author = "Marco Ortu and Tracy Hall and Michele Marchesi and Roberto Tonelli and David Bowes and Giuseppe Destefanis",
year = "2018",
month = oct
day = "10",
doi = "10.1145/3273934.3273943",
language = "English",
isbn = "9781450365932",
pages = "70--79",
booktitle = "PROMISE'18 Proceedings of the 14th International Conference on Predictive Models and Data Analytics in Software Engineering",
publisher = "ACM",

}

RIS

TY - GEN

T1 - Mining communication patterns in software development

T2 - A GitHub analysis

AU - Ortu, Marco

AU - Hall, Tracy

AU - Marchesi, Michele

AU - Tonelli, Roberto

AU - Bowes, David

AU - Destefanis, Giuseppe

PY - 2018/10/10

Y1 - 2018/10/10

N2 - Background: Studies related to human factors in software engineering are providing insightful information on the emotional state of contributors and the impact this has on the code. The open source software development paradigm involves different roles, and previous studies about emotions in software development have not taken into account what different roles might play when people express their feelings. Aim: We present an analysis of issues and commits on five GitHub projects distinguishing contributors between users and developers, and between one-commit and multi-commit developers. Method: We analyzed more than 650K comments from 130K issues of 64K contributors. We calculated emotions (love, joy, anger, sadness) and politeness of the comments related to the issues of the considered projects and introduced the definition of contributor fan-in and fan-out. Results: Results show that users and developers communicate differently as well as multi-commit developers and one-commit developers do. Conclusions: We provide empirical evidence that one-commit developers are more active and more polite in posting comments. Multi-commit developers are less active in posting comments, and while commenting, they are less polite than when commented.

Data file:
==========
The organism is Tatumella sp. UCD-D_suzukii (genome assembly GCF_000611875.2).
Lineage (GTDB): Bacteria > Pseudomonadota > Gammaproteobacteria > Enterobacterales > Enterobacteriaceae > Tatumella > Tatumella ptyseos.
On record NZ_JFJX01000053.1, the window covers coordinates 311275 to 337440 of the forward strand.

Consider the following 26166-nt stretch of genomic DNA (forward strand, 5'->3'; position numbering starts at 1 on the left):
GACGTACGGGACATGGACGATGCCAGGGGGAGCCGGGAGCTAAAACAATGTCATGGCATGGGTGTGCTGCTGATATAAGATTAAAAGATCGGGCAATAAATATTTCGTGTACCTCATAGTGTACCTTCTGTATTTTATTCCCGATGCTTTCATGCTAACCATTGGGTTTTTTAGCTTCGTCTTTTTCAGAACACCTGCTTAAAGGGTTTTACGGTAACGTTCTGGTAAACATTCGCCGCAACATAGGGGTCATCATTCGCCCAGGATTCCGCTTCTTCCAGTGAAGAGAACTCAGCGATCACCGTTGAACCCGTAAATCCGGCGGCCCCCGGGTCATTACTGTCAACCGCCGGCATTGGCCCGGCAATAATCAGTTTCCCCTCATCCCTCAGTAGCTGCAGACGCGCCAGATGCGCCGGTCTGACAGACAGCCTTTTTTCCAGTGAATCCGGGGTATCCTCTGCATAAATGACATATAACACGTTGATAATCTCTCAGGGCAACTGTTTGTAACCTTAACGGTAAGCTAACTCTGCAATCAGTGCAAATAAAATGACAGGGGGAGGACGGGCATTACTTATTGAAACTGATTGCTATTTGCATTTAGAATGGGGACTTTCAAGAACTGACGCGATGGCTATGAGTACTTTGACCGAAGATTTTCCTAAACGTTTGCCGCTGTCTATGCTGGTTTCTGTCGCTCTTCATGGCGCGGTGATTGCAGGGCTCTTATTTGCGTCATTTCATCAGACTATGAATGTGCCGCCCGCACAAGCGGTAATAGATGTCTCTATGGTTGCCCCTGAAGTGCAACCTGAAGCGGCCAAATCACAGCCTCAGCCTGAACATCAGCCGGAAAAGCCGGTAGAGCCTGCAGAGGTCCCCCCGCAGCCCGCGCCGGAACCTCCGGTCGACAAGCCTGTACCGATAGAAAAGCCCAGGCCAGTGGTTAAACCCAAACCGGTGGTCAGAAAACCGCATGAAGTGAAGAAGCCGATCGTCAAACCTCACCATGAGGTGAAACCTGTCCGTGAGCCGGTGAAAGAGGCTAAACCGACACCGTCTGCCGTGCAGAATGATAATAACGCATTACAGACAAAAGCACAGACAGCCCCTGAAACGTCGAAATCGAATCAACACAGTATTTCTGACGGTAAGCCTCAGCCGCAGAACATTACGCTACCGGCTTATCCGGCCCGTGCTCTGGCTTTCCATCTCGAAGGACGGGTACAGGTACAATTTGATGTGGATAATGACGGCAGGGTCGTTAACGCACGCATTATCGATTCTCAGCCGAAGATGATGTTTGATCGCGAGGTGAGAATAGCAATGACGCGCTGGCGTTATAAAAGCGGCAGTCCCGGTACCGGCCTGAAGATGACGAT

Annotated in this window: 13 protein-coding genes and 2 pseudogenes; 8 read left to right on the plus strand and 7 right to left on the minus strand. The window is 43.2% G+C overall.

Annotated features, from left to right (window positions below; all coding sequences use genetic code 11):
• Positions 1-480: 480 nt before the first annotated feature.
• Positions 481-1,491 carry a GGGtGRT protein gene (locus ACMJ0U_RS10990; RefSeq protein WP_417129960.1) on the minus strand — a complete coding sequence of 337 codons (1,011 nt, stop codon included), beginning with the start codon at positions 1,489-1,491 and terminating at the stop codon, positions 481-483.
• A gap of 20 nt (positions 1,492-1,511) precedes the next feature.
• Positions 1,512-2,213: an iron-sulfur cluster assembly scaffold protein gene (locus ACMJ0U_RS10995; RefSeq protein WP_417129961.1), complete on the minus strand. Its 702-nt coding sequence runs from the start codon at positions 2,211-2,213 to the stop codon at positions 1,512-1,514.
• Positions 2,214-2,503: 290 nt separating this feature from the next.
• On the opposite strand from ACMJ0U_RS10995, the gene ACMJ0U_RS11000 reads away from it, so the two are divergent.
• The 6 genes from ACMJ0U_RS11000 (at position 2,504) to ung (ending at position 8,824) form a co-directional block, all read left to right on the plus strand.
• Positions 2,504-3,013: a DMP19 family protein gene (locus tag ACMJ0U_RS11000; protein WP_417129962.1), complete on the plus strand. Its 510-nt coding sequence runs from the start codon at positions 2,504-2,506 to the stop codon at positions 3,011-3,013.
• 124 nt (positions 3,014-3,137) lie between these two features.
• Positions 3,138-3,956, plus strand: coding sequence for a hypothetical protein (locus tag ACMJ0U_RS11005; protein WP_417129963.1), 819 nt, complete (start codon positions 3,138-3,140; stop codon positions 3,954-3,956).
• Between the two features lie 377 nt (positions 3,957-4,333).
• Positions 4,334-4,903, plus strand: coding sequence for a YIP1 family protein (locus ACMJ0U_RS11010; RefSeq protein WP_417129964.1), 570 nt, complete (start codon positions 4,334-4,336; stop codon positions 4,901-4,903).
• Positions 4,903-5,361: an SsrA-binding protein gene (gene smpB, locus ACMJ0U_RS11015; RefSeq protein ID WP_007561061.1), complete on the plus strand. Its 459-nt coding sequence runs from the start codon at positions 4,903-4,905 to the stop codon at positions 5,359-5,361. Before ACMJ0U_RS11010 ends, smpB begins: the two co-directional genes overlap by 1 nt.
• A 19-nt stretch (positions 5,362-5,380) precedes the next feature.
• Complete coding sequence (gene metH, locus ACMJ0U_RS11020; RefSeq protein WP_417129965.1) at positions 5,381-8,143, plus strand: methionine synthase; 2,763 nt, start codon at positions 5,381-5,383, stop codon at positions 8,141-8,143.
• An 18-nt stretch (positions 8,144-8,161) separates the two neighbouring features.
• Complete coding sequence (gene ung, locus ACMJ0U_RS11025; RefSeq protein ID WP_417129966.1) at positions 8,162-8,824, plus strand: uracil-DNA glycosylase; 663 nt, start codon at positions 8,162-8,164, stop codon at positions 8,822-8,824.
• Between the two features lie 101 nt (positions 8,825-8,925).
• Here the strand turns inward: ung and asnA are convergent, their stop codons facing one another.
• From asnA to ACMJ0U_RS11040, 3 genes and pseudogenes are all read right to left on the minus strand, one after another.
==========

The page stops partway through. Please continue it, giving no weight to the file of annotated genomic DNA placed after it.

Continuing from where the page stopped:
AB - Background: Studies related to human factors in software engineering are providing insightful information on the emotional state of contributors and the impact this has on the code. The open source software development paradigm involves different roles, and previous studies about emotions in software development have not taken into account what different roles might play when people express their feelings. Aim: We present an analysis of issues and commits on five GitHub projects distinguishing contributors between users and developers, and between one-commit and multi-commit developers. Method: We analyzed more than 650K comments from 130K issues of 64K contributors. We calculated emotions (love, joy, anger, sadness) and politeness of the comments related to the issues of the considered projects and introduced the definition of contributor fan-in and fan-out. Results: Results show that users and developers communicate differently as well as multi-commit developers and one-commit developers do. Conclusions: We provide empirical evidence that one-commit developers are more active and more polite in posting comments. Multi-commit developers are less active in posting comments, and while commenting, they are less polite than when commented.

U2 - 10.1145/3273934.3273943

DO - 10.1145/3273934.3273943

M3 - Conference contribution/Paper

SN - 9781450365932

SP - 70

EP - 79

BT - PROMISE'18 Proceedings of the 14th International Conference on Predictive Models and Data Analytics in Software Engineering

PB - ACM

CY - New York

ER -